When Paul originally wrote these words, he didn’t envision baptism as just pouring a few drops of water over someone’s forehead. Baptism in his day was administered by immersion. Catechumens were totally dunked under the water, then raised up; an outward sign of dying, being buried, and rising with Jesus. As with all sacraments, what happens outside symbolizes what’s happening inside.
The key is that, like Jesus, one must really be dead before one can rise. As John’s Jesus states in chapter 12, “Only when the grain of wheat dies will it produce fruit.” That’s why these specific women are at the tomb. In Mark’s gospel they alone actually saw Jesus die. Had they not initially experienced his death they wouldn’t have been the first to experience his resurrection.
They’ll eventually understand they’re not dealing with a resuscitation. The historical Jesus doesn’t simply start breathing again. When Paul experienced the “Christ” on the Damascus road, he experienced a whole “new creation,” no longer Jew or Gentile, slave or free, male or female. As he later told his community in Galatia, he’d never before experienced anyone quite like him/her.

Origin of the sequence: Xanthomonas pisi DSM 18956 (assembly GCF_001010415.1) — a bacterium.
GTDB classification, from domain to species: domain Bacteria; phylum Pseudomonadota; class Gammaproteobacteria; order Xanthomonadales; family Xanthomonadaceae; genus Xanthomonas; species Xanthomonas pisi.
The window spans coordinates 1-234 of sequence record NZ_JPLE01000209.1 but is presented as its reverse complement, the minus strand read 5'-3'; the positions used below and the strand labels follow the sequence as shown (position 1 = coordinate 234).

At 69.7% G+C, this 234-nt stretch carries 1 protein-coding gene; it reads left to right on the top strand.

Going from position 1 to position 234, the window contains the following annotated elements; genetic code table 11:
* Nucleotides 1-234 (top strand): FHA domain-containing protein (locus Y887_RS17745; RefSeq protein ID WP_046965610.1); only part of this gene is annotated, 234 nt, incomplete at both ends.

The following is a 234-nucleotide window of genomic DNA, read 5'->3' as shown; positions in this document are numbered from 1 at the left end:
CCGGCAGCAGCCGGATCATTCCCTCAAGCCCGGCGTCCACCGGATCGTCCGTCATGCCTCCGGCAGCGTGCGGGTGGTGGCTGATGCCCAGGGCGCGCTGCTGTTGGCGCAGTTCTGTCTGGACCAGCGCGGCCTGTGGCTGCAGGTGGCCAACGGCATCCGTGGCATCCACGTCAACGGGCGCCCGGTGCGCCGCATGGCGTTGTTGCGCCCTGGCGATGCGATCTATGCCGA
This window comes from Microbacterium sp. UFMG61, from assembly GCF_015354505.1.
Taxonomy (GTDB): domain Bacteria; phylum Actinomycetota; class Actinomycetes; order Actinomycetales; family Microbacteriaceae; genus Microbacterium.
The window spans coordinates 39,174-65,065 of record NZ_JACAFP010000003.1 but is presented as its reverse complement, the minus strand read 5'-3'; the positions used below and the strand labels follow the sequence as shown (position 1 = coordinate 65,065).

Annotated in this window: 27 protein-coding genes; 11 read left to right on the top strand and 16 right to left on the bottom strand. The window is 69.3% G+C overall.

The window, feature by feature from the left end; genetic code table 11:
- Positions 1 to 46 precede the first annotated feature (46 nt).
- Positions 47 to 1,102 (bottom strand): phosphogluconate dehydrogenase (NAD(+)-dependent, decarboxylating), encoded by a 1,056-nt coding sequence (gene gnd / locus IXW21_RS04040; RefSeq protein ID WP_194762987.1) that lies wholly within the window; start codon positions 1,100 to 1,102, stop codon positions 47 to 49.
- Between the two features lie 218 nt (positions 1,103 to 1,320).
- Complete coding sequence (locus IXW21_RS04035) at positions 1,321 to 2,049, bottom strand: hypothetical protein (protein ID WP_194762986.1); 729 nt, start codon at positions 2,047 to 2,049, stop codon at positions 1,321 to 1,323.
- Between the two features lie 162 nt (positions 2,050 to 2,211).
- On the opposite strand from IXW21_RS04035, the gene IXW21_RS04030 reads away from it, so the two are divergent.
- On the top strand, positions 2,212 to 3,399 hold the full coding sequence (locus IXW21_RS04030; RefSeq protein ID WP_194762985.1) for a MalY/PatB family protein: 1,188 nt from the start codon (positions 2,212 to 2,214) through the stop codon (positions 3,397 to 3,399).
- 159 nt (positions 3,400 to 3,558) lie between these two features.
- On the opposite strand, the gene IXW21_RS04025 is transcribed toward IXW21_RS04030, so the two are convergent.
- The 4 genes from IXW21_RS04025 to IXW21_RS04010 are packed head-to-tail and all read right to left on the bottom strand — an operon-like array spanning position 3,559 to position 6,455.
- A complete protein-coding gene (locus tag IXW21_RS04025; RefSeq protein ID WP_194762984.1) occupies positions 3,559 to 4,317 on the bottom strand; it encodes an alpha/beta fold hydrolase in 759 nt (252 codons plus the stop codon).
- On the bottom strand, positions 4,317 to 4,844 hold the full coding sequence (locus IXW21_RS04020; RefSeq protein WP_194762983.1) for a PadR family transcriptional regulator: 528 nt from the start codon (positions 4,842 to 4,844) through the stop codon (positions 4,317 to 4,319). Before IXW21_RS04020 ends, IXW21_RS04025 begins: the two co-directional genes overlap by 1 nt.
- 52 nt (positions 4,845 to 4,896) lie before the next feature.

The essential thing about Jesus’ followers is that those who, like him, die by giving themselves to those around them also rise into new creations. That’s why, as we learned in catechism class, no one should confess sins they’ve committed before baptism. It isn’t just that baptism washed away those sins; a different person committed those sins, a person who died.